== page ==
Mecca: The holiest city for Muslims, in Saudi Arabia. It is the birthplace of Muhammad and home of the venerated Ka’ba.

Minaret: The tower of a mosque, where usually the muezzin recites the adhan.

Mosque: House of worship for Muslims. Known as masjid in Arabic.

Muezzin: A male who recites the adhan, calling forth all Muslims to each of the five prayers.

Muhammad: the last of a long line of prophets, others who include Jesus, Moses, Abraham, and Adam.

Qibla: Direction of the Ka’ba in Mecca, Saudi Arabia.

Qur’an: the Holy Scripture that contains various sermons and stories used to teach the just ways to lead life.

Ramadan: the Islamic month in which Muslims fast from dawn till dusk each day. It ends with the celebration of Eid-ul-Fitr, a day of lots of good food and celebration.

Salat: Arabic word for prayer.

Shahadah: The fundamental profession of faith, in which Muslims state that there is no God but Allah, that He is one being, and that Muhammad is the last of His messengers.

Shi’ism: A major branch of Islam that regards Caliph Ali and his two sons Hasan and Hussein, as the legitimate successors of Muhammad, rejecting the first three caliphs; It differs with Sunni Islam in that Shi’ism, among other issues, recognize temporary marriage, pilgrimage to tombs of religious leaders, and the higher nature of the Imams.

Sufi’ism: Islamic mysticism

Sunni Islam: A major branch of Islam that stresses the sunna, or example, of the prophet Muhammad; it mainly opposes Shi’ism on the level of importance of the Imam.

Zakat: Charity


Ashkanazi: Jews of eastern and northern European origin.

Conservative Jews: Jews who keep some requirements of Mosaic law but adapt others to suit modern circumstances.

Hebrew: the ancient Canaanitic language of the Hebrews that has been revived as the official language of Israel

Judaism: A world religion whose name comes from the patriarch Judah. Judaism is an Abrahamic religion — a faith which recognizes Abraham as a Patriarch. Others include Christianity, Islam, and the Bahai. Although Jews comprise only about 0.2% of the human race, Jewish influence on the world has been vast — far more than their numbers would indicate.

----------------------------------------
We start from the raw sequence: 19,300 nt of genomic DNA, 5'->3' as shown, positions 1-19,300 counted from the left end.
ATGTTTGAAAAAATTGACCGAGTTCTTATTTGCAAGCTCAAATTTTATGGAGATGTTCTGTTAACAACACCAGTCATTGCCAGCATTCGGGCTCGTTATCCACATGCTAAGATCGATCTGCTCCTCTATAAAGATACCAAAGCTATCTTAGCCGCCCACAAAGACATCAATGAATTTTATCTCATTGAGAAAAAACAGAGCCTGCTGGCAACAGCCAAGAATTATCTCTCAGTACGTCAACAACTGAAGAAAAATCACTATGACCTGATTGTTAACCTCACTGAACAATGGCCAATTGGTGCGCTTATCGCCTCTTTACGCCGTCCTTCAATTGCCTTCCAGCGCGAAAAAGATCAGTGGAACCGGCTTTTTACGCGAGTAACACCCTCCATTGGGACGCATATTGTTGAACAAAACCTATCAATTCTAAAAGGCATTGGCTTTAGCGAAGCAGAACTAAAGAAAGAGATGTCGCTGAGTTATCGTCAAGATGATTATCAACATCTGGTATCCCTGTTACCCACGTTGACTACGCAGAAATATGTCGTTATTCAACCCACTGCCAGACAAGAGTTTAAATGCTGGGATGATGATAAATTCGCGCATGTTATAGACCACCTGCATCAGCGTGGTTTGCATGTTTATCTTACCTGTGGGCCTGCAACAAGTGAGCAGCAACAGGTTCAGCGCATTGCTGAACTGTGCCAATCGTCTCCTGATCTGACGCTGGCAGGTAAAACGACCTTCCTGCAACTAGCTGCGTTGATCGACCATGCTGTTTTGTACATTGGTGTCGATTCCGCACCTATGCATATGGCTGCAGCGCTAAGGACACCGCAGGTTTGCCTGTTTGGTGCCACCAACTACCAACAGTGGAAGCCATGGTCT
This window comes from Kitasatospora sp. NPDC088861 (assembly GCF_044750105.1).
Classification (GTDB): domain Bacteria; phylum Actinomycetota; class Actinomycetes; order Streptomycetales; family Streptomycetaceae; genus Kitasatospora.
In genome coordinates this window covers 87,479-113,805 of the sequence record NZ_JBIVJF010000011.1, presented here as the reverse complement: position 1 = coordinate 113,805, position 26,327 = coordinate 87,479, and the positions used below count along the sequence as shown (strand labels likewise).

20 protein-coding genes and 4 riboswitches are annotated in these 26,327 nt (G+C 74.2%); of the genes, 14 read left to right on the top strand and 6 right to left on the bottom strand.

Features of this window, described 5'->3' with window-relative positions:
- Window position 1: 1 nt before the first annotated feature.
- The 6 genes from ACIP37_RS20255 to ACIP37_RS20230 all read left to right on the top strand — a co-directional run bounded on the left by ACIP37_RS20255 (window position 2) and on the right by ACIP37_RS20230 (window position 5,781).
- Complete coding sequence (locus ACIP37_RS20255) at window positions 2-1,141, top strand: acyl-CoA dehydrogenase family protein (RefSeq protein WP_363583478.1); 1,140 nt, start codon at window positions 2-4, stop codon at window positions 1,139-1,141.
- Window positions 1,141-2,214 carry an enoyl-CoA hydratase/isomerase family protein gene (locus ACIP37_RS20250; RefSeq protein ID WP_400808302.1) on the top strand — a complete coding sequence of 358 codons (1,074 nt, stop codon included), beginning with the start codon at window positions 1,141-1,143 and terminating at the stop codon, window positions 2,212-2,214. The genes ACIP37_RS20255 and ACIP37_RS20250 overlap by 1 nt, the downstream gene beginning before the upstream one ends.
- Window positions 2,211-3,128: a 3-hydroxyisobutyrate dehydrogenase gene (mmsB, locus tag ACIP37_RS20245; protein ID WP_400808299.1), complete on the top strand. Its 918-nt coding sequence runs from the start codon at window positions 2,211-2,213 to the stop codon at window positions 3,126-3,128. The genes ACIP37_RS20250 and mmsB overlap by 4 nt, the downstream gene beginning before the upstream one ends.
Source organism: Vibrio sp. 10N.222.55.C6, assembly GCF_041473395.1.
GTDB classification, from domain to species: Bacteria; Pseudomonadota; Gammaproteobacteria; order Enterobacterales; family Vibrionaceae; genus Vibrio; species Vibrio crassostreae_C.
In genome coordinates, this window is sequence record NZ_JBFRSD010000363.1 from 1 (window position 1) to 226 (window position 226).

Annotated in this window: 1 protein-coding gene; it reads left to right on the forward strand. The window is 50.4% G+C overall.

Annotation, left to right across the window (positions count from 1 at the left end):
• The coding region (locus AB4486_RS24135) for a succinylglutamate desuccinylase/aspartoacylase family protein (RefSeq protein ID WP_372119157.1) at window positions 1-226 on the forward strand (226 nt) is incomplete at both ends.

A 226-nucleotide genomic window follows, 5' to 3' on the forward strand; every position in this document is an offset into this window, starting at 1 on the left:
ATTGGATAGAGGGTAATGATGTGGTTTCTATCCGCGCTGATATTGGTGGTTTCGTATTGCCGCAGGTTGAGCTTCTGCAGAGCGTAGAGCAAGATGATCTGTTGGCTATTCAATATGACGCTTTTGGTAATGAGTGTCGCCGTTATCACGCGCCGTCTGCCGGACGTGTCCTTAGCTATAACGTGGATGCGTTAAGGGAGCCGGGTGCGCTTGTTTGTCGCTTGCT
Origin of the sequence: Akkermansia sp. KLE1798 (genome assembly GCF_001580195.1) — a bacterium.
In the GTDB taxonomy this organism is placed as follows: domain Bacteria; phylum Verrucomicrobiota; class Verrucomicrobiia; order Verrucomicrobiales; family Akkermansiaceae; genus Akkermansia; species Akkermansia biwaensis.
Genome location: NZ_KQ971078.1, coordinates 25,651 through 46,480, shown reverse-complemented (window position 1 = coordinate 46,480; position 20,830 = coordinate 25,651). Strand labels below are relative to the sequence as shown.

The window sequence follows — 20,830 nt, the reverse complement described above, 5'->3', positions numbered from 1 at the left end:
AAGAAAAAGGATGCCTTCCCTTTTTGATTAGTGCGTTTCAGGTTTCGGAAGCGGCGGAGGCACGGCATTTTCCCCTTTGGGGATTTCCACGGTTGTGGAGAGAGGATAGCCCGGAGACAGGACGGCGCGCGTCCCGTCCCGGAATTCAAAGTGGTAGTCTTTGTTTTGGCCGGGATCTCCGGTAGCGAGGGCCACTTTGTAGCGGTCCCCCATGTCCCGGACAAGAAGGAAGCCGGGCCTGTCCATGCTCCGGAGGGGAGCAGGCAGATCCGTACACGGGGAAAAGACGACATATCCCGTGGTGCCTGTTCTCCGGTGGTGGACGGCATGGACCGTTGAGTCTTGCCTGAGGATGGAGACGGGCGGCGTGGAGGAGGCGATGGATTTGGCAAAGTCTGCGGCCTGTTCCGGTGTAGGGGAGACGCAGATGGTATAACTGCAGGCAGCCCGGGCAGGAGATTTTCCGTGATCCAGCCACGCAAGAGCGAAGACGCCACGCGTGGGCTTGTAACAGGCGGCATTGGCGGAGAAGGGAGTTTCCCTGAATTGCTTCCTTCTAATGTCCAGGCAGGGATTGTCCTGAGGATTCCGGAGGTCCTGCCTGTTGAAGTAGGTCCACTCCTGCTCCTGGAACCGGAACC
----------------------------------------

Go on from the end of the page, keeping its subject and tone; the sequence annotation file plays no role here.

Lubavitch: a large missionary Hasidic movement known for their hospitality, technological expertise, optimism and emphasis on religious study

Orthodox Jews: Jews that adhere to a relatively strict interpretation and application of the laws and ethics first canonized in the Talmudic texts (“Oral Torah”) and as subsequently developed and applied by the later authorities known as the Gaonim, Rishonim, and Acharonim.

Rabbi: From Hebrew phrase meaning “my master.” A leader of a Jewish synagogue.

Moorish- a style of architecture common in Spain from the 13th to 16th centuries; characterized by horseshoe-shaped arches

Reform Jews: liberal Jew who tries to adapt all aspects of Judaism to modern circumstances.

Rosh Hashanah: literally “Head of the Year,” celebration of the Jewish New Year, marked by feasting and the blowing of the shofar (ram’s horn).

Sephardic Jews: Jews of Spanish and/or Portuguese origin.

Synagogue: A Jewish house of worship. From the Greek word for “gathering.”

Talmud: the collection of ancient rabbinic writings on Jewish law and tradition (the Mishna and the Gemara) that constitute the basis of religious authority in Orthodox Judaism